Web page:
from the perspective of his own ecclesia around (70 or) 72? As I see it he
            wants to explain and anchor the existence of their own
            ecclesia-next-to-the-synagogue in their city (Rome? Alexandria?) in a
            perceived original context of Jesus' ministry. In 1,29 the 'house' appears
            to be located almost next door to the synagogue. This need not have been the
            case in ecclesia's in the diaspora, but ideologically they were akin all
            the same. In short, shouldn't we translate oikia in 1,29 and 2,15 against
            its Hebrew/Aramaic background as 'house of learning' - bet ha-midrash?
            Jesus had apparently been confronted in 1,23 by what Mark calls an un-kosher
            spirit, upsetting the community in Capernaum. Aside from the question what
            that exorcism was all about, it resulted in the fame of Jesus and his
            'didache kaine' spreading quickly (1,27). The immediate result was the
            formation of the 'house of Simon, Andrew, James and John' in Capernaum near
            the 'sea'. Their house it seems to me was perceived as the nucleus of all
            later ecclesia's in Rome, Alexandria, Antioch, Ephesus, Corinth etc. They
            were situated somewhat like a Methodist meeting hall next to the Anglican.
            Church. Isn't the same translation in order for 2,15? The 'house of
            learning' of Levi of the mysterious 'Halphaios'?

            cordially,

            Karel


            ----- Original Message -----
            From: "Mark Goodacre" <Goodacre@...>
            To: <crosstalk2@yahoogroups.com>
            Cc: <biblical-studies@yahoogroups.com>
            Sent: Thursday, March 02, 2006 9:04 PM
            Subject: Re: [XTalk] Jesus the Homeowner?


            > Jim,
            >
            > Thanks for drawing attention to that. One brief comment:
            >
            >> What Mark doesn't address, though, is the important text in both Matthew
            >> (8:20) and Luke (9:58) which read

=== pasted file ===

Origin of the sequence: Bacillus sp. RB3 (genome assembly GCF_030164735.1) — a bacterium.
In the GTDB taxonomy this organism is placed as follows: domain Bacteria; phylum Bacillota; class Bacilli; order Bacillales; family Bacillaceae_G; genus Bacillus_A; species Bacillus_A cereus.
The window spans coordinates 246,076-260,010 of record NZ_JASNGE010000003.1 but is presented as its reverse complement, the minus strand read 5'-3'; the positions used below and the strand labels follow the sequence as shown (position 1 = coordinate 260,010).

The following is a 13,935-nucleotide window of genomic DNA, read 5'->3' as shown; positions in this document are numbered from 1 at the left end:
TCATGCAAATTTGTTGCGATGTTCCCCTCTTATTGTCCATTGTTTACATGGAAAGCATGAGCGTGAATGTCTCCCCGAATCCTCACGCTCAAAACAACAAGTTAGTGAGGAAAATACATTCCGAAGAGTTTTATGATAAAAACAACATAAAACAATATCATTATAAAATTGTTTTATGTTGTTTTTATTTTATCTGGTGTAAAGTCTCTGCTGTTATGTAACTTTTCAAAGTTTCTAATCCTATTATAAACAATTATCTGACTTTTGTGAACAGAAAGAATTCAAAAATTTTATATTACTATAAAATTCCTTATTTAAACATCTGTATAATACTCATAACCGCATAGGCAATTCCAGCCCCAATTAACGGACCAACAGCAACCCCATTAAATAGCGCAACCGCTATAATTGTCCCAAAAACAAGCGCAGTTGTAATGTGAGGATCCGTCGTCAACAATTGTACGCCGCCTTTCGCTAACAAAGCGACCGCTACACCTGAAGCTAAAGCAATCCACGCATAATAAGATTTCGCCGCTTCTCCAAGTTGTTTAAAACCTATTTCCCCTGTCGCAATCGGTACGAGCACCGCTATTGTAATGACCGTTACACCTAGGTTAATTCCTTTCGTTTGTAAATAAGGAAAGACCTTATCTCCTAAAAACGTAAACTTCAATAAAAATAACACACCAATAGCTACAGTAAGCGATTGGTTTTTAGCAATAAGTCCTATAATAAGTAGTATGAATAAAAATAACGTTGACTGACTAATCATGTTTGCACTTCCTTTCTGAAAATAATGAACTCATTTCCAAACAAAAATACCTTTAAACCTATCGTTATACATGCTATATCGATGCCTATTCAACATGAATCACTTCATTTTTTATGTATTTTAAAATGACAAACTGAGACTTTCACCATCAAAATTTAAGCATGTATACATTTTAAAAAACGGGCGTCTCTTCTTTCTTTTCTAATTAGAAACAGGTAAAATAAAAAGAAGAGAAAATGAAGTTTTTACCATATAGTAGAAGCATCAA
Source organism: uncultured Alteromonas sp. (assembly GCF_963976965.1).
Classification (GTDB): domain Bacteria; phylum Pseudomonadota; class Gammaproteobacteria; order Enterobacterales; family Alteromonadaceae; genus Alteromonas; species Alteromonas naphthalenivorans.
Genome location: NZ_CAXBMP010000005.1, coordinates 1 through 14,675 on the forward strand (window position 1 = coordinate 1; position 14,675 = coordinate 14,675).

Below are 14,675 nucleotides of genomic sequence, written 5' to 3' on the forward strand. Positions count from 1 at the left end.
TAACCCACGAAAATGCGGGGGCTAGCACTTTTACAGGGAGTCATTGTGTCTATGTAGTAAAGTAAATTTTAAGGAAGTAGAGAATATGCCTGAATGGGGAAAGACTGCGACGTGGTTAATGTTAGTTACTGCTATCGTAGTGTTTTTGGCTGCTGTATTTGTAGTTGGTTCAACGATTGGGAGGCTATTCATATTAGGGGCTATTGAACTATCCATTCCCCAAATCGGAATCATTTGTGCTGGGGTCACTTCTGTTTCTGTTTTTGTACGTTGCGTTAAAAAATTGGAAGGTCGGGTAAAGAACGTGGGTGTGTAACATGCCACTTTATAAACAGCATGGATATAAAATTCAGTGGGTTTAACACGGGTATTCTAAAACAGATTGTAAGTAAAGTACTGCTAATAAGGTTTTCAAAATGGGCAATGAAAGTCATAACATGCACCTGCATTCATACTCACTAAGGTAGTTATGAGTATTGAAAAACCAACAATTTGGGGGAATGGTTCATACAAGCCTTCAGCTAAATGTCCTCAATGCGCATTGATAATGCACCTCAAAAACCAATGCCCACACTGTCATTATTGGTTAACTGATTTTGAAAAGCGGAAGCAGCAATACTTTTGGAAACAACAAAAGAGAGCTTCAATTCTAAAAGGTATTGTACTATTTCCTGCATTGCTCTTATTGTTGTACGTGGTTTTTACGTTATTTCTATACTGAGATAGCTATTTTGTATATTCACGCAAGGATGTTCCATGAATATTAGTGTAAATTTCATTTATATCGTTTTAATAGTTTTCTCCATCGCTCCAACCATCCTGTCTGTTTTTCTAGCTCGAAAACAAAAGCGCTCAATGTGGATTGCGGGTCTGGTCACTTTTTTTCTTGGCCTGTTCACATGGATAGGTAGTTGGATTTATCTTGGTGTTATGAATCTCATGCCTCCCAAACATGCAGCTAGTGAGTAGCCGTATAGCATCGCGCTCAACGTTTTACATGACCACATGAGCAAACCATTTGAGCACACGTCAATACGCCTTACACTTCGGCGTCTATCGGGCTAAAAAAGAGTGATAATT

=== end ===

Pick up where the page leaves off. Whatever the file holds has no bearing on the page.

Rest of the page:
>>
            >> και λεγει αυτω ο ιησους αι αλωπεκες φωλεους εχουσιν και τα πετεινα του
            >> ουρανου κατασκηνωσεις ο δε υιος του ανθρωπου ουκ εχει που την κεφαλην
            >> κλινη.
            >>
            >> To be sure, the last thing we want to do is harmonize. Mark knows
            >> nothing of a saying of this kind. So why do Matthew and Luke make use of
            >> it? And if they knew Mark, and used Mark, why did they ignore or bypass
            >> it?
            >
            > It's a good question; I suspect that the Matt. 8.20 // Luke 9.58
            > logion is one of the reasons that we do not ask questions about where
            > Jesus lived, and whether he had a house, especially given its context
            > in Matthew, relatively early in the Gospel, in 8.20, before the
            > reference to "the house" in Matt. 9.10. In other words we are seduced
            > by the way that Matthew (and Luke for that matter) frame the issue.
            >
            > But let us say, for the sake of argument, that Jesus said something
            > like the logion in Matt. 8.20 // Luke 9.58. (a) It could reflect a
            > later, itinerant stage of his mission. (b) He might be saying
            > something about the contrast between the habitual behaviour of the
            > animals in contrast to the way that human beings behave. Either way,
            > that saying does not negate the idea that Jesus' house in Capernaum is
            > mentioned in Mark 2.
            >
            > With best wishes
            > Mark
            > --
            > Mark Goodacre Goodacre@...
            > Associate Professor
            > Duke University
            > Department of Religion
            > 314 Gray Bldg./Box 90964
            > Durham, NC 27708-0964 USA
            > Phone: 919-660-3503 Fax: 919-660-3530
            >
            > http://NTGateway.com/goodacre
            >
            >
            >
            > The XTalk Home Page is http://ntgateway.com/xtalk/
            >
            > To subscribe to Xtalk, send an e-mail to:
            > crosstalk2-subscribe@yahoogroups.com
            >
            > To unsubscribe, send an e-mail to: crosstalk2-unsubscribe@yahoogroups.com
            >
            > List managers may be contacted directly at:
            > crosstalk2-owners@yahoogroups.com
            >
            >
            > Yahoo! Groups Links
            >
            >
            >
            >
            >
          Your message has been successfully submitted and would be delivered to recipients shortly.